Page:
Browse Tag

Africa

1 min read

Black Owned Abroad: They Moved to South Africa and Started a Luxury Travel Company

Mark and Dr. Latesha Blanton are the owners of The Real South Africa, a luxury travel company based in Johannesburg, South Africa. Their company offers a variety of services for those interested in expanding their knowledge of South Africa and what it has to offer.

In this interview with Mark, he shares his experience living and working in Africa.

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VIDEO CHAPTERS

0:00 Introduction

0:38 – What does his business do?

1: 45 – What inspired them to start the business?

2:43 – Moving to Johannesburg

3: 25 – What do you enjoy the most about living in Johannesburg?

7:00 – Are there a lot of African Americans in Johannesburg?

8:32 – Relocation process

10:33 – Trends/Changes in perception

15:26 – Mindset shift

18:12 – Business goals

19:40 – Africans vs African Americans (Uber story)

22:20 – Contact info

Tony O. Lawson

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3 mins read

Here’s Why Rihanna’s Fenty Beauty is Expanding into 8 African Countries

Fenty Beauty is a cosmetics brand that was launched by Rihanna in September of 2017. The brand is popular for its broad inclusivity across skin types and tones.

Fenty Beauty initially launched in 17 countries with a vision of inclusivity and global reach at its core.

On May 10th, Rihanna announced via an Instagram post that beginning May 27th, Fenty Beauty and Fenty Skin products will be available in Botswana, Ghana, Kenya, Namibia, Nigeria, South Africa, Zambia, and Zimbabwe and that it’s “just the beginning”.

“I am a proud Bajan who also feels a close connection to Africa, and its people,” she said in a press release.

“I’ve had the pleasure, and the privilege, to spend time on the continent and those experiences never leave you. Now, being able to bring Fenty Beauty and Fenty Skin to eight African countries and then hopefully more in the future — means so much to me.”

The African Beauty Market

Africa’s population of 1.4 billion people is projected to double by 2050. 

With this population growth, the potential in the African market is enormous. With rising disposable incomes, Africa’s 18 most populated cities could have a combined spending power of $ 1.3 trillion. 

Not only is the African population growing, so is the African beauty market. 70% of the population in sub-Saharan Africa is under the age of 30. This group is the most likely to be interested in a wide range of cosmetics and beauty products.

According to recent reports, the beauty and personal care market share in Africa is expected to increase by $1.26 billion from 2020 to 2025, and the market’s growth momentum will accelerate at a CAGR of 2%.

Some of the influential factors that are increasing market growth include the rising middle-class population and the rise in online shopping trends.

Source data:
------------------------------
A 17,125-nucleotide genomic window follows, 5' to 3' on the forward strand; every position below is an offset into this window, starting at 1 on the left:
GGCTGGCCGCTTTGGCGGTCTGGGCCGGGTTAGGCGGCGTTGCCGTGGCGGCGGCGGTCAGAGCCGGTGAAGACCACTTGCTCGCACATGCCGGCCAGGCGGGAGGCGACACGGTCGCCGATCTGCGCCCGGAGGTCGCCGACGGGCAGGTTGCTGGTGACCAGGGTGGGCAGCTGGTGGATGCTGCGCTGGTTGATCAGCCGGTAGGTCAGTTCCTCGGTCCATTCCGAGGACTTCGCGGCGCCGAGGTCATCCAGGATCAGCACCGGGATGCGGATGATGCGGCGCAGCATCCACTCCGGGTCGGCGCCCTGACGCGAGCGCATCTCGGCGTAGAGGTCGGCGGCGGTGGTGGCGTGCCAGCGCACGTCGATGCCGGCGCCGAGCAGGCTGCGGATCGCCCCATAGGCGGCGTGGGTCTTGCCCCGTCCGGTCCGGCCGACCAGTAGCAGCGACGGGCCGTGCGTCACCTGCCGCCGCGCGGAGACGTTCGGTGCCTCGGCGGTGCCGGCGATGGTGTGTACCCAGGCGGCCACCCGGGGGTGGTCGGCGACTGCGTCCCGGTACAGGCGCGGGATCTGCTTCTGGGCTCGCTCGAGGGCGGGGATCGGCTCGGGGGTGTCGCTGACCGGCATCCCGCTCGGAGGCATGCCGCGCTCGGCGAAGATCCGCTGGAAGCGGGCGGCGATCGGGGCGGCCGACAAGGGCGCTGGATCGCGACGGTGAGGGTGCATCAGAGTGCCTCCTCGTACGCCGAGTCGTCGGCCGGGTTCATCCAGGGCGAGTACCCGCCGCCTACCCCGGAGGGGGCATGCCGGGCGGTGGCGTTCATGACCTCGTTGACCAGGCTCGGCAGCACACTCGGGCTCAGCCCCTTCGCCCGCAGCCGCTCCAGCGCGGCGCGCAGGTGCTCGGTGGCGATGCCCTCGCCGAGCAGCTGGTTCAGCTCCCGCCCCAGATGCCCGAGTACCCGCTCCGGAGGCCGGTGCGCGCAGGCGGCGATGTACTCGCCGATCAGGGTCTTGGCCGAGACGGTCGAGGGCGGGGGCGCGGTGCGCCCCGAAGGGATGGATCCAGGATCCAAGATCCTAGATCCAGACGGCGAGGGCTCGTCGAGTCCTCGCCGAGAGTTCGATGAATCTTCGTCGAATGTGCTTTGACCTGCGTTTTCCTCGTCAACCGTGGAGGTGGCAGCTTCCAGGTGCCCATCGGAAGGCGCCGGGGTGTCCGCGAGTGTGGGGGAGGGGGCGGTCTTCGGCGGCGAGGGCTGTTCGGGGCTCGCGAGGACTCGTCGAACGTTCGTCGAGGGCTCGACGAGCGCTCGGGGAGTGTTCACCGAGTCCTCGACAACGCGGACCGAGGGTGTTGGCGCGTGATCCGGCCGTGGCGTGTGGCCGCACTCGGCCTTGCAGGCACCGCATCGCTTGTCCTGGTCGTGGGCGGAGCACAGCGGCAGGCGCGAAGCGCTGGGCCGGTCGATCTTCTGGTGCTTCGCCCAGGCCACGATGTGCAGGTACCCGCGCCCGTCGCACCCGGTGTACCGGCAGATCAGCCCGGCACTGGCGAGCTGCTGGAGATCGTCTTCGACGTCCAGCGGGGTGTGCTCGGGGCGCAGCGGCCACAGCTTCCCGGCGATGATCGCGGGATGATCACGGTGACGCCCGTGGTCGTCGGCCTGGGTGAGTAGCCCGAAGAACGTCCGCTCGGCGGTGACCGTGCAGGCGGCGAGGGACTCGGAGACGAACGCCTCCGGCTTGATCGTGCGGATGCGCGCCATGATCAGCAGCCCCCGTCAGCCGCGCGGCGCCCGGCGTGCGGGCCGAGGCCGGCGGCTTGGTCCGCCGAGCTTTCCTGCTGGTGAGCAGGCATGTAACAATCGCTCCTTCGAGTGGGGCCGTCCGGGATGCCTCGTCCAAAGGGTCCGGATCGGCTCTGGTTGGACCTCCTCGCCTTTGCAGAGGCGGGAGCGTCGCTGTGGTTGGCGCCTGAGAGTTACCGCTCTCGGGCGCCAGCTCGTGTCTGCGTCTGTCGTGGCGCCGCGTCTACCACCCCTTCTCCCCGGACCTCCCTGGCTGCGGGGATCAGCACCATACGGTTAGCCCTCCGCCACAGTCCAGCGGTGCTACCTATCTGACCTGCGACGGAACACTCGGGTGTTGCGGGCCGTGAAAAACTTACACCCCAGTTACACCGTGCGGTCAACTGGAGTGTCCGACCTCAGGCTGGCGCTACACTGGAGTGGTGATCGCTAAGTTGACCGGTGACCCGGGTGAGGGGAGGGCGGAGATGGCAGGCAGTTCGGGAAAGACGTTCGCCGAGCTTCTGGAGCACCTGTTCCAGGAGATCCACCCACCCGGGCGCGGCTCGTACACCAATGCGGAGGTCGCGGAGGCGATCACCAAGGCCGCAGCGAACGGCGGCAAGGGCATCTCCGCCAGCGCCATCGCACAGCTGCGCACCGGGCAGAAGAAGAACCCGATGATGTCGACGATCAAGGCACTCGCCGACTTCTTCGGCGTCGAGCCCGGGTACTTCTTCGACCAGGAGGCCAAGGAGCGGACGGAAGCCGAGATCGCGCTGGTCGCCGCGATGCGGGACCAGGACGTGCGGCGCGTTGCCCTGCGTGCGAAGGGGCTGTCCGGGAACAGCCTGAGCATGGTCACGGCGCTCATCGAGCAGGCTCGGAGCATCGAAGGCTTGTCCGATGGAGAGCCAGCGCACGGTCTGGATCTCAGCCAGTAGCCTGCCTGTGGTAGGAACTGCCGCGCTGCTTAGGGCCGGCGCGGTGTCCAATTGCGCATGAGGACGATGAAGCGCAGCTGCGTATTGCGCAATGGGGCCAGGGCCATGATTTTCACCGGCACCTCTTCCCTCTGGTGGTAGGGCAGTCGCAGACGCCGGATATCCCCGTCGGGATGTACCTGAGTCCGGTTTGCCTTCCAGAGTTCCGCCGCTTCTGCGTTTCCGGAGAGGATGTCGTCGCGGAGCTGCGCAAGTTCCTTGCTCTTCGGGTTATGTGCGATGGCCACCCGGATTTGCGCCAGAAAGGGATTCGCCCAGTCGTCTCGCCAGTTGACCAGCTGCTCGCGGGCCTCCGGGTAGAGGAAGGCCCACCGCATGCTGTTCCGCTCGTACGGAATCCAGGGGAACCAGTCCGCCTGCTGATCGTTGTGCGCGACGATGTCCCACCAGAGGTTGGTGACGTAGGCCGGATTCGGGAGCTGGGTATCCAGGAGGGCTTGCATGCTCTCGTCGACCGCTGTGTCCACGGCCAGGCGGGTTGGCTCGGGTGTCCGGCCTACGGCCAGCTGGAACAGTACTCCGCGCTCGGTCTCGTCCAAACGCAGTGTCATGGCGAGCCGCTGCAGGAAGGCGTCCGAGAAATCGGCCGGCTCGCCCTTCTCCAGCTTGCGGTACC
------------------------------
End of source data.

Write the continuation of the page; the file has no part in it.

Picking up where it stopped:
Another key factor driving growth in the beauty market in Africa is a demand for innovative products that address multiple concerns within a minimal time span.

Lastly, more African women, especially in the middle class, have attained higher education, allowing many to pursue careers that offer higher than average income and the luxury of spending on premium products, including skincare and cosmetics.

Fenty Beauty undoubtedly sees the potential in this promising market and has made its move.

 

Tony O. Lawson


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3 mins read

Mara Raises $23M for the First Crypto Exchange “Built by Africans, for Africans”

Pan-African centralized crypto exchange Mara announced Wednesday that it has raised $23 million to create a portal to the crypto economy for Africans.

Investors include Coinbase Ventures, Alameda Research (FTX), Distributed Global, TQ Ventures, DIGITAL, Nexo, Huobi Ventures, Day One Ventures, Infinite Capital, DAO Jones, and about 100 other crypto investors.

mara
Chi Nnandi, CEO of Mara

Unlike its competitors from North America and Europe, Mara’s onboarding, support, and ecosystem reflect the needs of Africans. Customer support is easily accessed and will be available in both local and international languages.

“While there are other crypto exchanges in Africa, there is yet to be an indigenous African crypto exchange,” said Mara’s CEO, Chi Nnandi. “That’s where Mara comes in — we are a Pan-African crypto exchange built by Africans, for Africans.

The Lagos, Nigeria, and Nairobi, Kenya-based company has also announced a partnership with the Central African Republic, which just passed a bill legalizing Bitcoin as legal tender. As part of this partnership, Mara will become the official crypto partner of the Central African Republic and an adviser to the president on crypto strategy and planning.

Mara’s launch comes during a period in which political and economic instability has led to the devaluation of currencies across Africa. As a result, interest rates, as well as food prices, have skyrocketed.

“The inefficiencies inherent to the old 20th [century] centralized Sub-Saharan African financial systems has presented an obstacle to the proper development of Sub-Saharan individuals and economies for decades,” said Chi Nnandi, CEO of Mara, in an interview with VentureBeat. “A decentralized alternative (which will include but not be limited to finance, art, ownership, infrastructure, and business as a whole) will give Sub-Saharan Africans an alternative to these tired systems. Through this digital financial system — through this freedom — the region will find itself in a much stronger competitive position before other parts of the world.”

“Mara’s mission is to facilitate a more equitable distribution of capital by providing a decentralized alternative that spans across tribes, class, cultures, and countries,” said Nnadi. “Our goal is to close the gap in opportunities for Sub-Saharan individuals and establish a financial infrastructure that they can build their lives upon.”